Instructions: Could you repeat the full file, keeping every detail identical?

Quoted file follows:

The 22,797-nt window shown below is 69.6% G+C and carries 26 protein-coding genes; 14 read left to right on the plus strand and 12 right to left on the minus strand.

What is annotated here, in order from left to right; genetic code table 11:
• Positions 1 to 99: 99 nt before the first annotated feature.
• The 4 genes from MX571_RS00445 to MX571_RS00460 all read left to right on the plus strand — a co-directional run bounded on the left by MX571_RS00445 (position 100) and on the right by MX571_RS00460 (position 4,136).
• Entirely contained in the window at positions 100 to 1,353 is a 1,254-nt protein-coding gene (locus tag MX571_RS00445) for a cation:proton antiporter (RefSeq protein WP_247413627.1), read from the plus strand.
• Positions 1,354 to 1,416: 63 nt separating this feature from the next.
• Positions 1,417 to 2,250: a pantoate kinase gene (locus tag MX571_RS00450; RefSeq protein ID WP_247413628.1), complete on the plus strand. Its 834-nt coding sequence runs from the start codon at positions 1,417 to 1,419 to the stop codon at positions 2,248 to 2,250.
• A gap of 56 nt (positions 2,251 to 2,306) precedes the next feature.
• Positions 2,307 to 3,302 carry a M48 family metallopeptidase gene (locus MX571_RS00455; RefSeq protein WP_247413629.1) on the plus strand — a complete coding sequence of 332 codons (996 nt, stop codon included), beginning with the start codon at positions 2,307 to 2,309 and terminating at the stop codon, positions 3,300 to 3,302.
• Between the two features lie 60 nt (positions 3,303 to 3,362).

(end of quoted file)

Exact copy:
The 22,797-nt window shown below is 69.6% G+C and carries 26 protein-coding genes; 14 read left to right on the plus strand and 12 right to left on the minus strand.

What is annotated here, in order from left to right; genetic code table 11:
• Positions 1 to 99: 99 nt before the first annotated feature.
• The 4 genes from MX571_RS00445 to MX571_RS00460 all read left to right on the plus strand — a co-directional run bounded on the left by MX571_RS00445 (position 100) and on the right by MX571_RS00460 (position 4,136).
• Entirely contained in the window at positions 100 to 1,353 is a 1,254-nt protein-coding gene (locus tag MX571_RS00445) for a cation:proton antiporter (RefSeq protein WP_247413627.1), read from the plus strand.
• Positions 1,354 to 1,416: 63 nt separating this feature from the next.
• Positions 1,417 to 2,250: a pantoate kinase gene (locus tag MX571_RS00450; RefSeq protein ID WP_247413628.1), complete on the plus strand. Its 834-nt coding sequence runs from the start codon at positions 1,417 to 1,419 to the stop codon at positions 2,248 to 2,250.
• A gap of 56 nt (positions 2,251 to 2,306) precedes the next feature.
• Positions 2,307 to 3,302 carry a M48 family metallopeptidase gene (locus MX571_RS00455; RefSeq protein WP_247413629.1) on the plus strand — a complete coding sequence of 332 codons (996 nt, stop codon included), beginning with the start codon at positions 2,307 to 2,309 and terminating at the stop codon, positions 3,300 to 3,302.
• Between the two features lie 60 nt (positions 3,303 to 3,362).